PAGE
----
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Ketamine troches, also known as ketamine lozenges, are a popular form of ketamine that is used for various medical purposes. 

They are often prescribed for the treatment of depression, anxiety, and chronic pain, as well as for other off-label uses. 

However, like any medication, ketamine can be addictive. The potential for addiction is a concern for many individuals who are considering using ketamine troches, as well as for healthcare professionals who are prescribing them.

In this article, we will explore the addictive potential of ketamine, discuss the signs and symptoms of ketamine addiction, and provide guidance on how to safely use ketamine troches.

What are Ketamine Troches?

Image Credit: careclinicinfusions.com

Ketamine is a versatile and potent medication that belongs to the class of dissociative anesthetics. 

Originally developed as an anesthetic agent, ketamine’s applications have expanded beyond the operating room, garnering attention for its unique pharmacological properties. 

Ketamine can produce a range of effects, including euphoria, dissociation, altered perception of sight and sound, relaxation, and amnesia. 

These effects can lead to a feeling of detachment from pain and the environment, making it a popular recreational drug.

Ketamine troches represent a unique form of administering ketamine. In this specific formulation, ketamine is presented in a lozenge or pastille, designed to slowly dissolve in the mouth. 

This delivery method offers an alternative to traditional routes like injections or intravenous infusions, allowing for controlled absorption through the oral mucosa.

What is Ketamine Used For?

Ketamine is used for a variety of purposes, including the following:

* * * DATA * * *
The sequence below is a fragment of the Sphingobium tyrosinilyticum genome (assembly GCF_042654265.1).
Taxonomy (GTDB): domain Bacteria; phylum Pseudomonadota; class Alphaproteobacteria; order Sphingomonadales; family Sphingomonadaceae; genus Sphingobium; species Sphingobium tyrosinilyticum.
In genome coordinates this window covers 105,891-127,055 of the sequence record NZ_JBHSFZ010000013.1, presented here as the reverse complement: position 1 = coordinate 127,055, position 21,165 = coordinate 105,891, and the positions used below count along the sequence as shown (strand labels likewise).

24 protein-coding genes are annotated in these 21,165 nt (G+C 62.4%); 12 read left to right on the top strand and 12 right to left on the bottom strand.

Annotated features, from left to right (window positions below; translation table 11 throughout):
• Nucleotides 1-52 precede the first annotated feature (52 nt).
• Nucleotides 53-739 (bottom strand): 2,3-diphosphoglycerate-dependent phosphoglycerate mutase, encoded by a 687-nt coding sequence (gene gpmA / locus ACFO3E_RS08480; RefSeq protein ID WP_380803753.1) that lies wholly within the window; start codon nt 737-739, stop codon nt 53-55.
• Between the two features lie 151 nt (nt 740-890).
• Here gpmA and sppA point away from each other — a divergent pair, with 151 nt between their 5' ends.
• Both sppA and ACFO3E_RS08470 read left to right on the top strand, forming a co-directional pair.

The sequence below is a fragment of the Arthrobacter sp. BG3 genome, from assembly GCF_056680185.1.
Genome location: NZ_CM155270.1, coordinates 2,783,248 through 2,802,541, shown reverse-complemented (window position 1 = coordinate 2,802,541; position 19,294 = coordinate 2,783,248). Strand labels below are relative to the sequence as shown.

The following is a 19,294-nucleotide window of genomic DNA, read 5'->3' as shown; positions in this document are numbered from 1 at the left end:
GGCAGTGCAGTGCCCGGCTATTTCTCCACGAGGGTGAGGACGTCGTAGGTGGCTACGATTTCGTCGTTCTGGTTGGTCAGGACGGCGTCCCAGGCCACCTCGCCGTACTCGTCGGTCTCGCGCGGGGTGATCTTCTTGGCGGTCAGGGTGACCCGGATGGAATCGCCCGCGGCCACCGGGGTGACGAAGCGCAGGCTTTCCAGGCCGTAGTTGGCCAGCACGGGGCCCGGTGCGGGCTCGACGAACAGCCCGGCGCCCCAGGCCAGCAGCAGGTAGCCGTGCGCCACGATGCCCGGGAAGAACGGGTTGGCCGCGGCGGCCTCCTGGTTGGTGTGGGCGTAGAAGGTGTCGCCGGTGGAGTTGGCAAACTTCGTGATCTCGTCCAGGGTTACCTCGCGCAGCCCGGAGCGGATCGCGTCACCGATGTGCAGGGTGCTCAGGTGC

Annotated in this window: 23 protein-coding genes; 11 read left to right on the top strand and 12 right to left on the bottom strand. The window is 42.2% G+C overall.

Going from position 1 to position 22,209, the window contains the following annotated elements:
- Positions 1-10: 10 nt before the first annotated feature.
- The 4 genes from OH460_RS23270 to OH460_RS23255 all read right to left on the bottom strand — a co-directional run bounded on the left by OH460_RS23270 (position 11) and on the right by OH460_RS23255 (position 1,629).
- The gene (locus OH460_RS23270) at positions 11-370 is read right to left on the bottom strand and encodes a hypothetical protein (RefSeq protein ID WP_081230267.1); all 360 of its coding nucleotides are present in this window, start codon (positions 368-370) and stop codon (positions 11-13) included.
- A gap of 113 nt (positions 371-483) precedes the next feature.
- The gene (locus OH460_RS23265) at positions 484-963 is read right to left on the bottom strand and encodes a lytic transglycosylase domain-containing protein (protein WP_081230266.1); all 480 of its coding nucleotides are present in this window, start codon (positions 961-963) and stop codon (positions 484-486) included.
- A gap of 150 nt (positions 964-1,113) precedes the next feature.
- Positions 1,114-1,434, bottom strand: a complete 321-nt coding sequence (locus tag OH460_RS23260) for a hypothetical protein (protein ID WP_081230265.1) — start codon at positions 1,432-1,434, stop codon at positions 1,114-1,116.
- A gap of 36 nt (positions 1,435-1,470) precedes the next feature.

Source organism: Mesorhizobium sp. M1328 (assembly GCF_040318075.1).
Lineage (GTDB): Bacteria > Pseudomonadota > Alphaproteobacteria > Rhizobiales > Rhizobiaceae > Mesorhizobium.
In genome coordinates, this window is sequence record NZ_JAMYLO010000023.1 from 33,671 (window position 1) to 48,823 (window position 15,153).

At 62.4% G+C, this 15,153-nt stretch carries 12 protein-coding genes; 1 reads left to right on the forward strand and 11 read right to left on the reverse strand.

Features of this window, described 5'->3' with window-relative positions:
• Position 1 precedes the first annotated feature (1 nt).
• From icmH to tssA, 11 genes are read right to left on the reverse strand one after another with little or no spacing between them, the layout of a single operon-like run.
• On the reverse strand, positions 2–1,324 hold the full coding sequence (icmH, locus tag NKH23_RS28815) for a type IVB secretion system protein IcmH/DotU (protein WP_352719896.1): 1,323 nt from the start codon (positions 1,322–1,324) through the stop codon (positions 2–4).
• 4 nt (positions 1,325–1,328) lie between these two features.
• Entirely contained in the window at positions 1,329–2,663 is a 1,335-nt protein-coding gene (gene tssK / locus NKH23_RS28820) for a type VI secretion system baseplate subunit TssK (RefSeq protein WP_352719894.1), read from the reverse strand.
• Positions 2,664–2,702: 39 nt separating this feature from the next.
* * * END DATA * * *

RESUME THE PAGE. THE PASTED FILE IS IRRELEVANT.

1. Anesthesia:

Ketamine’s primary historical use lies in anesthesia. 

Its ability to induce a dissociative state, separating perception from sensation, makes it valuable in surgical procedures, particularly when rapid induction and recovery are essential.

2. Pain Management:

Ketamine serves as an effective analgesic, offering relief from acute and chronic pain conditions. 

Its unique pharmacological profile makes it suitable for situations where traditional pain management approaches may be less effective.

3. Treatment-Resistant Depression:

In recent years, ketamine has emerged as a promising intervention for individuals with treatment-resistant depression

Ketamine infusions, administered under medical supervision, have shown rapid-onset antidepressant effects, providing an alternative for those who do not respond to conventional antidepressant medications.

4. Post-Traumatic Stress Disorder (PTSD):

Ketamine has demonstrated potential in the treatment of PTSD

Its ability to modulate neurotransmitters and induce neuroplastic changes may contribute to alleviating symptoms associated with traumatic experiences.

5. Mood Disorders:

Beyond depression and PTSD, ketamine shows promise in addressing various mood disorders. 

Studies are exploring its efficacy in conditions such as bipolar disorder and anxiety disorders, broadening its potential impact on mental health treatment.

6. Substance Use Disorders:

Research suggests that ketamine may play a role in the treatment of certain substance use disorders, particularly alcohol use disorder. 

Its ability to modulate neural pathways may contribute to reducing cravings and supporting individuals in overcoming addictive behaviors.

How Ketamine Works?

Neurobiology studies suggest that ketamine operates as an antagonist for NMDA receptors, a class of receptors crucial in transmitting signals involving the neurotransmitter glutamate. 

Glutamate is involved in various brain functions, including learning, memory, and perception. By inhibiting these receptors, ketamine disrupts the normal flow of glutamate, inducing a dissociative state. 

This altered state of consciousness, characterized by distorted perceptions of sight and sound, contributes to ketamine’s effectiveness as an anesthetic and its therapeutic potential in mental health conditions.

Furthermore, ketamine boosts brain activity, helping neurons function more normally. This increased brain activity also encourages neuroplasticity, which is the brain’s ability to adapt and reorganize itself.